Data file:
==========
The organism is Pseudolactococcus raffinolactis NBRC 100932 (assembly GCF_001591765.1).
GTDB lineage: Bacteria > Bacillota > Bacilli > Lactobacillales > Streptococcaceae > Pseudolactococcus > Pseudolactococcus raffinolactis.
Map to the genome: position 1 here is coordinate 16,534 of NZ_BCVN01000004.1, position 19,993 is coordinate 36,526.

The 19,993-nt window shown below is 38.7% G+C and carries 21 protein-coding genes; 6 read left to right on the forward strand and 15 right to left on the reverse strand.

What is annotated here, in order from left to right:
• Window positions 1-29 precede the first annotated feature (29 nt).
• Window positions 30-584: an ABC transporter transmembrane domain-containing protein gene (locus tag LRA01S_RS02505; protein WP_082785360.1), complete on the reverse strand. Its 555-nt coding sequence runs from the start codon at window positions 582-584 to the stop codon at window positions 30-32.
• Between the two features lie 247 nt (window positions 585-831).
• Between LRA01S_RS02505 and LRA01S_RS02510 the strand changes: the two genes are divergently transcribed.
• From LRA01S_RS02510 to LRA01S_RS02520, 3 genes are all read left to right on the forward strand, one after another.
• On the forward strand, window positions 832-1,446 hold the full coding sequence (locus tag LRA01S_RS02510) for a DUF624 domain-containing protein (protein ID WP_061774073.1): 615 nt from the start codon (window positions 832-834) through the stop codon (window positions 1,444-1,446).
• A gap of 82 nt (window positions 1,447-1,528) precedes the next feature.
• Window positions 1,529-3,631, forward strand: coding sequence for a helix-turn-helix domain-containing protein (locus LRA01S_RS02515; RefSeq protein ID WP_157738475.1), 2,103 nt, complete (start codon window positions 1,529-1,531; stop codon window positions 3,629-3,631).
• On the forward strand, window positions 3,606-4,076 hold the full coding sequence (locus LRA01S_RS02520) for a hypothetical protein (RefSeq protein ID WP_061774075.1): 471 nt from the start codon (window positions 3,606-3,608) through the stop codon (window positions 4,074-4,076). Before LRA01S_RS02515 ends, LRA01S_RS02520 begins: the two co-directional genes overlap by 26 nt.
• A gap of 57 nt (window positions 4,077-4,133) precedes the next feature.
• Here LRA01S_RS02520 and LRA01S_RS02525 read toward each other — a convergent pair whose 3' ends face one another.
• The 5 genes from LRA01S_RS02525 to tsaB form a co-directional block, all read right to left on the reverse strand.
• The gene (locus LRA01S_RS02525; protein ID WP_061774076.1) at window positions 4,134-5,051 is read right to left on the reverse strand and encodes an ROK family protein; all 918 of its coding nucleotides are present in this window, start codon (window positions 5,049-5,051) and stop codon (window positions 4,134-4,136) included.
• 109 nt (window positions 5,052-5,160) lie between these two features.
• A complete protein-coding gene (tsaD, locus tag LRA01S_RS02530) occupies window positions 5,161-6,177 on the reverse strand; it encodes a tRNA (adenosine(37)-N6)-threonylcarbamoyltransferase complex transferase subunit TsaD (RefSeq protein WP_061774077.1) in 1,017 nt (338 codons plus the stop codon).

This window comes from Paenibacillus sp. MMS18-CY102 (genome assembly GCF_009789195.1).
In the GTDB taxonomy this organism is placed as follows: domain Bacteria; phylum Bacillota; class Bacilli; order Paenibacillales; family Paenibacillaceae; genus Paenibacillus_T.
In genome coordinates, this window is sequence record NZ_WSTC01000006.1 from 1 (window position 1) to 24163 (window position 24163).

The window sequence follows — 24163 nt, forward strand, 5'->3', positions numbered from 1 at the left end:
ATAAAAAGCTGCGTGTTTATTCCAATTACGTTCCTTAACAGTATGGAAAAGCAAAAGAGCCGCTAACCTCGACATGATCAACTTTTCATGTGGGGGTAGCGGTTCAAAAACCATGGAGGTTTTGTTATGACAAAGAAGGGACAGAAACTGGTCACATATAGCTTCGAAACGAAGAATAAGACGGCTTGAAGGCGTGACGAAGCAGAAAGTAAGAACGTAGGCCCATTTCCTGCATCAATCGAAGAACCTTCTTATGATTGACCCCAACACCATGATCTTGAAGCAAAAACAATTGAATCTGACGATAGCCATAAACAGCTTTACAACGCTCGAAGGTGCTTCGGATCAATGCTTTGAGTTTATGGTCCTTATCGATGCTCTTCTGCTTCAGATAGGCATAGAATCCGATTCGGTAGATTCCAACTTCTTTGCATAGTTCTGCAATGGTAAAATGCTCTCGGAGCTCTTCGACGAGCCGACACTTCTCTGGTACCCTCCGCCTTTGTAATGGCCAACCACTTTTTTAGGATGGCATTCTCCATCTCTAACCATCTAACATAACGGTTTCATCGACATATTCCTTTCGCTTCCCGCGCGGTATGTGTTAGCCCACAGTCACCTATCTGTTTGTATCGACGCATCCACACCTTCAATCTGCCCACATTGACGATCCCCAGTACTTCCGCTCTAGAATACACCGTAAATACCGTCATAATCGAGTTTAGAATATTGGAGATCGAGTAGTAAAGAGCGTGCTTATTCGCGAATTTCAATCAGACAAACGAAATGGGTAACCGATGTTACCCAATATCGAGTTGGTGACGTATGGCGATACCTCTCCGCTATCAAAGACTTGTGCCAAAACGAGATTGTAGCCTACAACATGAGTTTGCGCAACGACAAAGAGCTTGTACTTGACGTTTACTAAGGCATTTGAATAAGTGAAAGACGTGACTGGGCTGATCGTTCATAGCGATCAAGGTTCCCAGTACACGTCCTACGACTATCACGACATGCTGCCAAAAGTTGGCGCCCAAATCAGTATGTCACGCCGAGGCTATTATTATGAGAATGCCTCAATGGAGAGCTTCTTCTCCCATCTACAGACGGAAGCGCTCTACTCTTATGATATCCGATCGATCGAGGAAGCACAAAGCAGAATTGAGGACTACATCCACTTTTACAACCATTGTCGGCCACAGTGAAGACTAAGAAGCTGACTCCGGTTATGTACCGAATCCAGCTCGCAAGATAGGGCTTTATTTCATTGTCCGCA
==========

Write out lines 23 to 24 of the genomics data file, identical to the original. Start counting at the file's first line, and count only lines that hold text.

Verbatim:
In genome coordinates, this window is sequence record NZ_WSTC01000006.1 from 1 (window position 1) to 24163 (window position 24163).

The window sequence follows — 24163 nt, forward strand, 5'->3', positions numbered from 1 at the left end: